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Best Tools for DIY Beginner

I have been DIYing for as long as I remember but working in/on our own house for the last 10 years I have come to realize what tools you need, which are nice to have, what to invest in and what you can do without.

Do whether your just starting out, looking for a gift, or looking to investing in your next tool this post is for you!

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Top 5 Best DIY Power Tools

Drill/Screwdriver – This will be your most used tool, probably ever. You don’t have to go super fancy but I wouldn’t cheap out on this one either. I love my DeWalt Screw Driver a great price and a great tool. If you have a little extra to spend on a Drill go with the impact driver. In the long run if you are using longer wood screws, building a tree house you might want to go with the impact driver.

Miter Saw – Another highly used item when your DIYing. A miter saw or commonly known as a chop saw, can cut wood, trim and moulding at different angles or straight at any length. I wouldn’t skimp on a miter saw but go mid range. I love my Dewalt as well and if you want to spend a little more go with a slider option. This will give you the ability to cut wider boards easily.

Jig Saw – Jig saws are a very versatile tool, where you can make angle, straight and even curvy cuts. Think of it as the free hand saw. With changing out the blades you can also cut metal, laminate and tile. Jig saws are not an expensive tool and can get a good one for relatively low cost. If you want to spend more I would go for a battery operated one. That way you’re not limited to a cord.

Nailer – This isn’t necessarily a needed item but it sure does make certain projects a whole lot easier! You can fasten trim, planks, wall treatments, small builds, frames etc easily. I have a inexpensive battery operated one and so far it’s been great. I you need one with a lot of power I would either go more expensive or have one that hooks up to an air compressor. – Sanding by hand is fine but sanding with a sander is easier. I opt for a mouse sander (mouse shaped) because it gets into the corners easily.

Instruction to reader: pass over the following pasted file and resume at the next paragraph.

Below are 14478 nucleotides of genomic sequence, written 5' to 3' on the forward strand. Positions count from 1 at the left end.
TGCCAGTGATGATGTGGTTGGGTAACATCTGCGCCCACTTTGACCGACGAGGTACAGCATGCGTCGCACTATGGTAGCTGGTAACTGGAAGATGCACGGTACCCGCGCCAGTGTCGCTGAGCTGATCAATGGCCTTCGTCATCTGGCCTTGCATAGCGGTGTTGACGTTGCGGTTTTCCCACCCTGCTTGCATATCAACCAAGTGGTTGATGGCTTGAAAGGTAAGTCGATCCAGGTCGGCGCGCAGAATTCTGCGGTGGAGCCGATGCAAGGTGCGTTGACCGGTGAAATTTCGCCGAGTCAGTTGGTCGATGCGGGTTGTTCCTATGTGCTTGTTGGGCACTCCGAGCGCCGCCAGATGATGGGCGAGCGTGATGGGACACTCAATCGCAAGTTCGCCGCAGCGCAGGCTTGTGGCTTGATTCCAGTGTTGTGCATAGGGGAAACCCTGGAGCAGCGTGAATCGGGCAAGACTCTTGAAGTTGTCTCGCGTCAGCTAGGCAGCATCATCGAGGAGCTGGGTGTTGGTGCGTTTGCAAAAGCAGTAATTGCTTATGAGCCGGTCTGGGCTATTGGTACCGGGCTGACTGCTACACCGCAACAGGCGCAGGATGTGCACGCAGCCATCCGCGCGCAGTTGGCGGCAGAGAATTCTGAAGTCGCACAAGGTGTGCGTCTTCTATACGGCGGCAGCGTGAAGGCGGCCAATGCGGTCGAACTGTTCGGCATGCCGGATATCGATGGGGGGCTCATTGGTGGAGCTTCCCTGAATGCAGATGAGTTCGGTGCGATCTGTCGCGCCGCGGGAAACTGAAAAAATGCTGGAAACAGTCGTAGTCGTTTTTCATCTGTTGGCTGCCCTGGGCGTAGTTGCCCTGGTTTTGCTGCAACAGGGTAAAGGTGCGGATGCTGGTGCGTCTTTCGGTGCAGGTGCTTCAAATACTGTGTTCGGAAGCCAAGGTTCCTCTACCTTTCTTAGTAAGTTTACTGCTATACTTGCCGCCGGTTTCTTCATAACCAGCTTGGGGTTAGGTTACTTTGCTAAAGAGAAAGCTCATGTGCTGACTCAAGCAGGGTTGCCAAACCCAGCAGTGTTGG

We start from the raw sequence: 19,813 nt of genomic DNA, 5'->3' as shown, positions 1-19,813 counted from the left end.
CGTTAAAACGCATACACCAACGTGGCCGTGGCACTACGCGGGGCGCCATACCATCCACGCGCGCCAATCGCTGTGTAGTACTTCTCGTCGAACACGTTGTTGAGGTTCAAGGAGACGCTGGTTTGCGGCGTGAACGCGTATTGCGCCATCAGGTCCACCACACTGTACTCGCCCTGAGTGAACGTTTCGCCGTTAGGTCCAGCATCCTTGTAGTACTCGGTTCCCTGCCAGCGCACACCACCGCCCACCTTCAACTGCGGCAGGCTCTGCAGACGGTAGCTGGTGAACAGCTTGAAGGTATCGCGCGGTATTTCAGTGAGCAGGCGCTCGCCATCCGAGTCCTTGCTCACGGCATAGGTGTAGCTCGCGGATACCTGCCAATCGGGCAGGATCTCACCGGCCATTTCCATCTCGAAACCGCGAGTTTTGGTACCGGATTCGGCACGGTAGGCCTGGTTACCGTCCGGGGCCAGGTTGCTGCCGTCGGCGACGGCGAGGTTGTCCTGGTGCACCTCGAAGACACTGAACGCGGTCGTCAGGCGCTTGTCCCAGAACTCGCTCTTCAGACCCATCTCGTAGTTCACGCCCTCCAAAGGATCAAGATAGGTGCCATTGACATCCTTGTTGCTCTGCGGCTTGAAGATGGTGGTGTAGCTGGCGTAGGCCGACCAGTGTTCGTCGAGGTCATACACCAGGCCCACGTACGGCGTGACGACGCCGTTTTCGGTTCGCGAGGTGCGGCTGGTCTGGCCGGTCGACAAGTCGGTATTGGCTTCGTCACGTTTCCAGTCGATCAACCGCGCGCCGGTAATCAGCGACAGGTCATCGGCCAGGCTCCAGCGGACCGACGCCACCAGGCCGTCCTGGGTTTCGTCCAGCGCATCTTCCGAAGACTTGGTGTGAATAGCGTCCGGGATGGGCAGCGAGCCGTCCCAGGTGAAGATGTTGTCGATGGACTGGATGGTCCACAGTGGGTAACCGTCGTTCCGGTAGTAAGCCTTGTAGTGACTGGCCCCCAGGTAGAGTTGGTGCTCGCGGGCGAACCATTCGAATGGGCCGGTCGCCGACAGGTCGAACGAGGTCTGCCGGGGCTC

Tools That Are Great, But Not Necessary.

Table Saw – This was one of my first big tool purchases on my own I wanted to be able to cut down large sheets of plywood, and rip boards the size I needed. You can also do other things on a table saw like dado cuts and also cross cuts. If you are going to purchase a Table Saw I wouldn’t skimp on quality.

using a multi tool on trim

Multi Tool – This tool can be used to trim wood, pipes, make plunge cuts, cut openings in drywall, remove rust from metals and even sand. It’s just a matter of changing out the accessories. I typically use mine to trim off a piece of moulding without taking it off the wall.

Circular Saw – If you want to rip wood and large pieces easily a circular saw is a great alternative to a Table Saw. Many beginners feel more comfortable with a circular saw than a table saw so keep that in mind. I would opt for a battery powered one as well as purchasing a guide for large cuts.

DIY Items that Make it Easier

Nail Cuff – If you’re like me and might not have pockets, or tend to stick a screw in your mouth to hold it (don’t do that) than this magnetic nail cuff is for you! It holds your nails, screws etc so they’re all ready for you when you need them. Makes a great gift too!

Paint Brush Cover – Yes you could put your used paint brush into plastic wrap and stick it in the fridge, but with the paint brush cover you can literally pop your used paint brush into the cover and it will stay wet and usable up to a week! These are life savors.

Magnetic Drive Guide – This magnetic drive guide will hold your screw tip as well as pulp over your screw so it doesn’t fall as you drive it in.

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Looking for some projects to tackle with your new tools?